With the arrival of iOS 10, 3D Touch has been given some new tricks, allowing you to do more with the pressure sensing tech. 'Peek' an app now, and for some applications you'll be able to pull through some live data into the view. For example the Activity app will show you how you're getting on with your daily goals without having to open the app.
There's greater control over your cursor when typing too, with the inclusion of iOS 9 on the iPhone 6S allowing you to use 3D Touch for precision placement. Hold down on the keyboard and the characters will fade away, leaving you with a track pad to expertly line up the blinking vertical line.
It brings a new level precision to editing text, something which has been a little hit and miss on previous iPhone and iOS incarnations.
While I'll cover this in greater depth in the camera section, it's worth talking about the new function in the new iPhone 6S. While the camera has been upgraded to 12MP, it will now grab a chunk of video before and after the snap (1.5 seconds to be exact) and turn that into a little video.
With audio captured the idea is that the moment is added into the photo, and with a prod from 3D Touch you'll be able to see the story behind the photo. This isn't a new idea, as HTC, Nokia and Samsung have all tried to do it in the past (with limited success).
Nokia and HTC were probably the biggest proponents of the platform, the former using it to do great things like remove people from the photo or providing more editing effects - and HTC even spliced the video into a photos highlights reel to make memories of events like a night out.
Both of these ideas worked well, were genuinely useful and had a strong result - and yet couldn't entice users in (although HTC's now-standalone Zoe app is still being used by many). Apple's method is much simpler, almost hidden behind the photo, where the only proof that there's a dynamic picture in your snap is a little flick of movement as you swipe through the gallery.
However, it doesn't seem like something that will be a big draw - simply because the only thing people want to do is take a photo with a camera and have it come out looking crisp, in focus and full of color. They don't want gimmicks around it, they just want the phone to help them be brilliant photographers.
In fairness to Apple, the Live Photo happens quietly in the background (with only a little 'Live' box at the top of the camera viewfinder telling you what's happening) and doesn't compromise shooting speed or photo quality, and in terms of space it's less than two photographs.
If Apple had changed the 16GB model to 32GB, then perhaps this wouldn't even be questioned, but many people run out of space on their smaller iPhone capacity and doubling the amount of photos taken is going to make things even worse.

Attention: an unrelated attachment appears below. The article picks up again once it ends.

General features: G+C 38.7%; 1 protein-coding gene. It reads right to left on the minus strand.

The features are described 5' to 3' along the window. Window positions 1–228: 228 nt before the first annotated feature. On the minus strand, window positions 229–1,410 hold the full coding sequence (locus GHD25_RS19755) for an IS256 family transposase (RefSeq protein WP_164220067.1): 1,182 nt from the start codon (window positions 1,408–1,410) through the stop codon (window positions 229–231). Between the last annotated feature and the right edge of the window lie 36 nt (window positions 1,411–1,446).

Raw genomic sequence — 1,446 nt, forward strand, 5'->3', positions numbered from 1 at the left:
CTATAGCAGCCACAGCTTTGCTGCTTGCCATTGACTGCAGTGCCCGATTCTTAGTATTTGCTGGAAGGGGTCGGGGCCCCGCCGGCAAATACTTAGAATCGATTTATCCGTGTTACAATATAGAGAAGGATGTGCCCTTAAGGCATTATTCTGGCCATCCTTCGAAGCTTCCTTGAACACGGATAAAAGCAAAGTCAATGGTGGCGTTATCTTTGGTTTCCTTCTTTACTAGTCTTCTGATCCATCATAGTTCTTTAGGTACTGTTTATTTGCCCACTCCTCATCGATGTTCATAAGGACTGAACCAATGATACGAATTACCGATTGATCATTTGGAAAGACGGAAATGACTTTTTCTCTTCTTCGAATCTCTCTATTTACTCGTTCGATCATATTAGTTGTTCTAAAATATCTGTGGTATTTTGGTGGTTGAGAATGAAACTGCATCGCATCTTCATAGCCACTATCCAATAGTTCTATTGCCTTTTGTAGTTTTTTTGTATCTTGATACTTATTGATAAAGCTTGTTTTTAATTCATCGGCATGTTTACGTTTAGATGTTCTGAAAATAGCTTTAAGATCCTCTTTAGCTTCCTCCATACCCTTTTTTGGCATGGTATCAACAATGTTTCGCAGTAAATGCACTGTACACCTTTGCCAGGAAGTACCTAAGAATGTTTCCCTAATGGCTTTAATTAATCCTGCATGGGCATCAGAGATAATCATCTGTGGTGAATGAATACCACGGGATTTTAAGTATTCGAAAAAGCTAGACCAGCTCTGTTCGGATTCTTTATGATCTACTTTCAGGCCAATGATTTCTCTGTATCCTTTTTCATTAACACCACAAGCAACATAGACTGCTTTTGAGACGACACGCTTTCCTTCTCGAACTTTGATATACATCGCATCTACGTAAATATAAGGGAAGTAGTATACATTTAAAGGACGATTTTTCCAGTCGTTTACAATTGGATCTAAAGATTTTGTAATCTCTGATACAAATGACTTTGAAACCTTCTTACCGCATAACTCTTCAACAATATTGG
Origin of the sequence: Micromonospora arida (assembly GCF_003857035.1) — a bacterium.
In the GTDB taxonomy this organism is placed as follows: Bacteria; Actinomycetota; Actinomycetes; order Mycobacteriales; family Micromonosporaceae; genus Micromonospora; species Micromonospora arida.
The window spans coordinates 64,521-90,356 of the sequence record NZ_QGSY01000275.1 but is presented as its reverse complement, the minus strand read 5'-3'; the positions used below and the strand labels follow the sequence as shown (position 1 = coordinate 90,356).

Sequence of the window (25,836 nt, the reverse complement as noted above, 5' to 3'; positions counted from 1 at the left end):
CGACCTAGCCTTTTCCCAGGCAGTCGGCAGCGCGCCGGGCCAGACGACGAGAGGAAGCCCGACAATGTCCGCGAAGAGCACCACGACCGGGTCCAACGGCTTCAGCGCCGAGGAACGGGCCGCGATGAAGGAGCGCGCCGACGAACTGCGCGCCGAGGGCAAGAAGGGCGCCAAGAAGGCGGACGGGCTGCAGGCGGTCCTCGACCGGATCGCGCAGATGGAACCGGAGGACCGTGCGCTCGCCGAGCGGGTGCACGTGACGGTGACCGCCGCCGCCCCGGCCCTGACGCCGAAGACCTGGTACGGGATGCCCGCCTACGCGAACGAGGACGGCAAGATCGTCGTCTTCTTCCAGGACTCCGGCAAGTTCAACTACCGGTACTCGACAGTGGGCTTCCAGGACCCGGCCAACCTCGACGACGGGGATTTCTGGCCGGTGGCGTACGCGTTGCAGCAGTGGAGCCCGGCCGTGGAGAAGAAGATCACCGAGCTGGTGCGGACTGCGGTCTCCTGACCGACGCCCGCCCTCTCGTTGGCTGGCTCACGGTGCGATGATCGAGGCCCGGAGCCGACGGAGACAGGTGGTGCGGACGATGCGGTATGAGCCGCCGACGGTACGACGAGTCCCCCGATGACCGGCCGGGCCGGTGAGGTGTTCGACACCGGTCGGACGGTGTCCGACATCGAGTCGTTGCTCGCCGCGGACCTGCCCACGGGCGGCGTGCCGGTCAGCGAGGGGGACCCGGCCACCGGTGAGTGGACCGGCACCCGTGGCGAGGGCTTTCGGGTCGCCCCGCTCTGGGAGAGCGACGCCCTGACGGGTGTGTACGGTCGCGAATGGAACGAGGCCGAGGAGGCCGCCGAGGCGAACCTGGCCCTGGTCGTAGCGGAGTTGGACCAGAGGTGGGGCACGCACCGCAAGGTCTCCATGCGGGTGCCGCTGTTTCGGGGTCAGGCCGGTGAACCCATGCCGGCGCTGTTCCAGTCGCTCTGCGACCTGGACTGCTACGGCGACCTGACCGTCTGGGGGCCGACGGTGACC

As usual, Apple has upgraded the engine in the middle of the iPhone, bringing the 6S into 2015 with it fastest chipset yet. The A9 has myriad upgrades, with things like the M9 coprocessor enabling the phone to record even more motion without impacting on the battery life.
As usual it's been hard to test this out before the official launch of the iPhone 6S, simply because there aren't apps unveiled that can make use of it. The games shown off at the official iPhone debut, like the Warhammer 40,000: Freeblade game, showed that the new iPhone is capable of some truly breathtaking apps and is able to combine them with 3D Touch to enable new methods of gameplay.
But in general day to day use, there doesn't seem to be a lot of difference. Browsing through apps is a snappy as ever (albeit with a very slight delay if you've got animations enabled) and I can't fault the speeds over Wi-Fi or cellular connection.
That's just in day to day use - if you stress test this a little more, you'll see that the iPhone 6S will shave off a few seconds each day through constantly opening and closing apps (see the video in the iOS 9 section to get what I mean).
What was notably absent from the unveiling event was the claims of longer battery life, which you'd have assumed the improved CPU would have offered. However, it seems Apple has decided to use that improved power to deliver 3D Touch and more powerful graphics, rather than extending the battery life of the iPhone 6S.
Given iOS 9 was also supposed to be a bit better on the battery, this is surprising, but I couldn't see any evidence of improved battery management.